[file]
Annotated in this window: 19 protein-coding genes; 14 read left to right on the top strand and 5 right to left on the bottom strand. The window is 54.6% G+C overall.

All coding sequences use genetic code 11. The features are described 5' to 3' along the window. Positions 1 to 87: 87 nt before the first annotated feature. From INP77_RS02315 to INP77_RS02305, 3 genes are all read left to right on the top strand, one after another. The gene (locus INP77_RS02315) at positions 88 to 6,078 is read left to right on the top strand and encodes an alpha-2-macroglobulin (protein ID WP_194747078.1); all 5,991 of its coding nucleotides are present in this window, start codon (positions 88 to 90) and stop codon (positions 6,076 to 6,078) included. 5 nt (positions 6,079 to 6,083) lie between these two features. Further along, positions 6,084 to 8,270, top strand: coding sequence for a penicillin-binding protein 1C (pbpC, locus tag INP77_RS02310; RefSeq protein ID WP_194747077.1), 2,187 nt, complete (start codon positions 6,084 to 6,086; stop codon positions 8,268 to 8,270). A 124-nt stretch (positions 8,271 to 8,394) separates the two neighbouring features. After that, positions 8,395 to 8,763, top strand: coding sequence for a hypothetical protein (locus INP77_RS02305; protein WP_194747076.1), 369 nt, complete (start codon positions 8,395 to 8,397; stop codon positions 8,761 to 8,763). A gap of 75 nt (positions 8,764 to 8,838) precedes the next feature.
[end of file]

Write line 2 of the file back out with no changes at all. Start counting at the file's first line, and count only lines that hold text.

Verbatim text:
All coding sequences use genetic code 11. The features are described 5' to 3' along the window. Positions 1 to 87: 87 nt before the first annotated feature. From INP77_RS02315 to INP77_RS02305, 3 genes are all read left to right on the top strand, one after another. The gene (locus INP77_RS02315) at positions 88 to 6,078 is read left to right on the top strand and encodes an alpha-2-macroglobulin (protein ID WP_194747078.1); all 5,991 of its coding nucleotides are present in this window, start codon (positions 88 to 90) and stop codon (positions 6,076 to 6,078) included. 5 nt (positions 6,079 to 6,083) lie between these two features. Further along, positions 6,084 to 8,270, top strand: coding sequence for a penicillin-binding protein 1C (pbpC, locus tag INP77_RS02310; RefSeq protein ID WP_194747077.1), 2,187 nt, complete (start codon positions 6,084 to 6,086; stop codon positions 8,268 to 8,270). A 124-nt stretch (positions 8,271 to 8,394) separates the two neighbouring features. After that, positions 8,395 to 8,763, top strand: coding sequence for a hypothetical protein (locus INP77_RS02305; protein WP_194747076.1), 369 nt, complete (start codon positions 8,395 to 8,397; stop codon positions 8,761 to 8,763). A gap of 75 nt (positions 8,764 to 8,838) precedes the next feature.